Author: Sentinel Benefits & Financial Group
President Trump signed an Executive Order on October 12, 2017 calling upon the U.S. Departments of Health & Human Services (HHS), Treasury and Labor to consider: expanding access to Association Health Plans; updating rules on short-term limited duration health plans; and changes to the rules regulating Health Reimbursement Arrangements (HRAs). This Executive Order, along with the White House announcement that it will cease cost-sharing reduction payments and the interim final rules regarding contraceptive services, is part of the Administration’s endeavors to modify or eliminate certain parts of the Affordable Care Act (ACA).
Executive Order: Association Health Plans
The executive order directs the US Department of Labor to expand access to Association Health Plans that will allow small businesses to purchase insurance across state lines. By joining an Association Health Plan (AHP), small employers within the same type of business could purchase plans collectively that would follow large group rules and would not fall under small group market rules. Currently, AHPs must follow community rating rules, cannot exclude any employee from participating and are prohibited from determining premiums based upon health status. These limitations could change as a result of the Executive Order.
Executive Order: Short-Term, Limited Duration Insurance (STLDI)
The Departments of Labor, HHS and Treasury are directed to consider ways of expanding coverage through low-cost STLDI. These STLDI plans could last as long as 12 months and be renewable. These plans are not subject to ACA rules, including offering Essential Health Benefits, prohibiting annual limits and offering coverage for pre-existing conditions.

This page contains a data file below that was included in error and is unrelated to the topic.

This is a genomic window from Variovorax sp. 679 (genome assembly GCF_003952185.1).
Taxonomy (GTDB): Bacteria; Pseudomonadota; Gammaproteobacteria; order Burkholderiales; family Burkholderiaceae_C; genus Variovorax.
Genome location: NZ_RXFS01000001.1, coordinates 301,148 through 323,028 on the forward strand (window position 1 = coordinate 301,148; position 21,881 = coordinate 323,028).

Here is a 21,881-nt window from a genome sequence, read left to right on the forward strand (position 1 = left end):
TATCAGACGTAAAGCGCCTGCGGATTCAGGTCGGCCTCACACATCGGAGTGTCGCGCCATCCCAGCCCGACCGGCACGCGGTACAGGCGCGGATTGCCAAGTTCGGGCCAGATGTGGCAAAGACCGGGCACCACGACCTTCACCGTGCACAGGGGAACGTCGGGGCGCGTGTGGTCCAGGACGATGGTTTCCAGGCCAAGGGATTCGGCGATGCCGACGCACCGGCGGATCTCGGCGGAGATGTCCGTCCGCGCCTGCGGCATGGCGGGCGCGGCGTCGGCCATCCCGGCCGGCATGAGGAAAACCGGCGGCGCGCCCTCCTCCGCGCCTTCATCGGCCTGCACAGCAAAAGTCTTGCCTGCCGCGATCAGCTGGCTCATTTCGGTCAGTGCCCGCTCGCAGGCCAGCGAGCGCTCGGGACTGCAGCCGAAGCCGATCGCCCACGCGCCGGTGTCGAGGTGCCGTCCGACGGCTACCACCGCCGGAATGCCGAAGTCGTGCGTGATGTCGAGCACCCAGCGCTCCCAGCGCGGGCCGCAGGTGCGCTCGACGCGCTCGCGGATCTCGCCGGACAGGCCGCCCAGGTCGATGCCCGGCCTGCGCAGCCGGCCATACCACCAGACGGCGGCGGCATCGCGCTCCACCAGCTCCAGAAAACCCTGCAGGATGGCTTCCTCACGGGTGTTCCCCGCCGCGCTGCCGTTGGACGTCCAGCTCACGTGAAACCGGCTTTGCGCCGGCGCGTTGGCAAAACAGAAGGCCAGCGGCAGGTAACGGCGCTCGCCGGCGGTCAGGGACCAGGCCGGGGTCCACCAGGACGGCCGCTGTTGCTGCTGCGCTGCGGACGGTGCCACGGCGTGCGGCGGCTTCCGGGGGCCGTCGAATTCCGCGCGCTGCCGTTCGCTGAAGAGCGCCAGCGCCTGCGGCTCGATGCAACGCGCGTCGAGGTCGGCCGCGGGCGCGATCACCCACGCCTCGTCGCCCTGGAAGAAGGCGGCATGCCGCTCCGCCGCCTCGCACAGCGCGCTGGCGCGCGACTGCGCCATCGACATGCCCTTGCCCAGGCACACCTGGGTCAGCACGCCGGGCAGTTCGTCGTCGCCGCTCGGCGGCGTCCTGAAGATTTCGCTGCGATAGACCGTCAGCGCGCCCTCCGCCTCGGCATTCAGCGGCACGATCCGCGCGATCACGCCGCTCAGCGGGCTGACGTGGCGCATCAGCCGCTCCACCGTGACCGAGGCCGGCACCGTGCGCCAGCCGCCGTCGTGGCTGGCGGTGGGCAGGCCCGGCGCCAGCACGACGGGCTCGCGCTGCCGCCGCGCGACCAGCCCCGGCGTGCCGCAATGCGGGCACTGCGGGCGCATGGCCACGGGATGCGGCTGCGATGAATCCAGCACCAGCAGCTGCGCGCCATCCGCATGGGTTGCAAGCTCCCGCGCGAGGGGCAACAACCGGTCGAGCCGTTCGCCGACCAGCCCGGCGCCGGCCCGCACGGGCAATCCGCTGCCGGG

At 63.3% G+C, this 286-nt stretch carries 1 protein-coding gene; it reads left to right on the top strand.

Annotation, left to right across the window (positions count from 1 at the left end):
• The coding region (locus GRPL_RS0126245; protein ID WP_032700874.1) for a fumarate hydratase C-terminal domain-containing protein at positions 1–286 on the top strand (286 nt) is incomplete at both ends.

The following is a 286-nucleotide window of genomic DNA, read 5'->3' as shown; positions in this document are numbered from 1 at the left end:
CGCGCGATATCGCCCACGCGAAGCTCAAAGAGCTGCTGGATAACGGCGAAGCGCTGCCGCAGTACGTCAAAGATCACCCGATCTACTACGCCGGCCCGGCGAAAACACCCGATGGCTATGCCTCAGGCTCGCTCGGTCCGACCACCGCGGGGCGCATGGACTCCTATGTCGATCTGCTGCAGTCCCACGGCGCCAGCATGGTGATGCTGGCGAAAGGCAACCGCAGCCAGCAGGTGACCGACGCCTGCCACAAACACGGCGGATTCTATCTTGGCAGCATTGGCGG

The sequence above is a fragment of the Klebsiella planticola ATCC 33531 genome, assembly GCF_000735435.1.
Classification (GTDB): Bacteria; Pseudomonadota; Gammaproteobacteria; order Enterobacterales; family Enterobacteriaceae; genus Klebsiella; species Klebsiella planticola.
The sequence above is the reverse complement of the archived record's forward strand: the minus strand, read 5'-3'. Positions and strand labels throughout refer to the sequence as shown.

Executive Order: Health Reimbursement Arrangements (HRAs)
The executive order directs federal agencies to consider changes to the rules regulating HRAs, including allowing HRAs to be used for premium reimbursement, and allowing use of HRA funds for non-group coverage.
Cost Sharing Reduction (CSR) Payments
On October 12, 2017, the White House announced that it will no longer make cost-sharing reduction (CSR) payments to insurance companies, effective immediately. This decision primarily impacts insurers who will no longer be reimbursed for CSRs but are required to offer them to eligible enrollees in Marketplace plans.
Expanded Exemption from Covering Contraceptive Services
On October 6, 2017, interim final rules were issued to expand the current exemption for contraception coverage under employee benefit plans. Effective immediately, employers with religious or moral objectives are no longer required to provide coverage for contraceptive services.
Affordable Care Act compliance is required unless official guidance is issued. The CSR payment discontinuation and the interim final rule on contraception coverage are effective immediately. The changes due to the Executive Order will not occur until federal agencies write and adopt regulations implementing them. The process includes a period of extended review and public comments and could take months. The order will probably not affect insurance coverage in 2018, but could lead to major changes in 2019.
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